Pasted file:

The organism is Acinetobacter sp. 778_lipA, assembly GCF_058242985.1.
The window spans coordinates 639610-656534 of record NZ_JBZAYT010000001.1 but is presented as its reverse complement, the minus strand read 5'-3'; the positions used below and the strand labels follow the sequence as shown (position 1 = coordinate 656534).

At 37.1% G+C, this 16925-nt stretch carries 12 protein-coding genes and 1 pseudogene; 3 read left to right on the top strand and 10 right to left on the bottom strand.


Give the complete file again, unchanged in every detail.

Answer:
The organism is Acinetobacter sp. 778_lipA, assembly GCF_058242985.1.
The window spans coordinates 639610-656534 of record NZ_JBZAYT010000001.1 but is presented as its reverse complement, the minus strand read 5'-3'; the positions used below and the strand labels follow the sequence as shown (position 1 = coordinate 656534).

At 37.1% G+C, this 16925-nt stretch carries 12 protein-coding genes and 1 pseudogene; 3 read left to right on the top strand and 10 right to left on the bottom strand.